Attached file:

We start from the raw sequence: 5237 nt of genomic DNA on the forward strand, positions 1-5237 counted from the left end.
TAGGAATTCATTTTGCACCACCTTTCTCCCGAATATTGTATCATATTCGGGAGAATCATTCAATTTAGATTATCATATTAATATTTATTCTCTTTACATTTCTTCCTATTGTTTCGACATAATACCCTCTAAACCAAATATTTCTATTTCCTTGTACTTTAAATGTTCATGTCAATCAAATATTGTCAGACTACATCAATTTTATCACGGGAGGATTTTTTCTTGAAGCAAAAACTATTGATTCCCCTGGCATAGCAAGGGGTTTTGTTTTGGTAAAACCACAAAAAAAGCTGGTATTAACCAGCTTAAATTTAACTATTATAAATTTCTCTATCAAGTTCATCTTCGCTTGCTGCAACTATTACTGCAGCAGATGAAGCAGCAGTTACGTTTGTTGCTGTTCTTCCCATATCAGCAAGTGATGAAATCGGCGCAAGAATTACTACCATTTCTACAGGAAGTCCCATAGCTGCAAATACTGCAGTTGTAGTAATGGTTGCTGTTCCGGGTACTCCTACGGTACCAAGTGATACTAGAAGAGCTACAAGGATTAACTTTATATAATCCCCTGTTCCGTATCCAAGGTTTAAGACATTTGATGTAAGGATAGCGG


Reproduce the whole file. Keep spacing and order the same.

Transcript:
We start from the raw sequence: 5237 nt of genomic DNA on the forward strand, positions 1-5237 counted from the left end.
TAGGAATTCATTTTGCACCACCTTTCTCCCGAATATTGTATCATATTCGGGAGAATCATTCAATTTAGATTATCATATTAATATTTATTCTCTTTACATTTCTTCCTATTGTTTCGACATAATACCCTCTAAACCAAATATTTCTATTTCCTTGTACTTTAAATGTTCATGTCAATCAAATATTGTCAGACTACATCAATTTTATCACGGGAGGATTTTTTCTTGAAGCAAAAACTATTGATTCCCCTGGCATAGCAAGGGGTTTTGTTTTGGTAAAACCACAAAAAAAGCTGGTATTAACCAGCTTAAATTTAACTATTATAAATTTCTCTATCAAGTTCATCTTCGCTTGCTGCAACTATTACTGCAGCAGATGAAGCAGCAGTTACGTTTGTTGCTGTTCTTCCCATATCAGCAAGTGATGAAATCGGCGCAAGAATTACTACCATTTCTACAGGAAGTCCCATAGCTGCAAATACTGCAGTTGTAGTAATGGTTGCTGTTCCGGGTACTCCTACGGTACCAAGTGATACTAGAAGAGCTACAAGGATTAACTTTATATAATCCCCTGTTCCGTATCCAAGGTTTAAGACATTTGATGTAAGGATAGCGG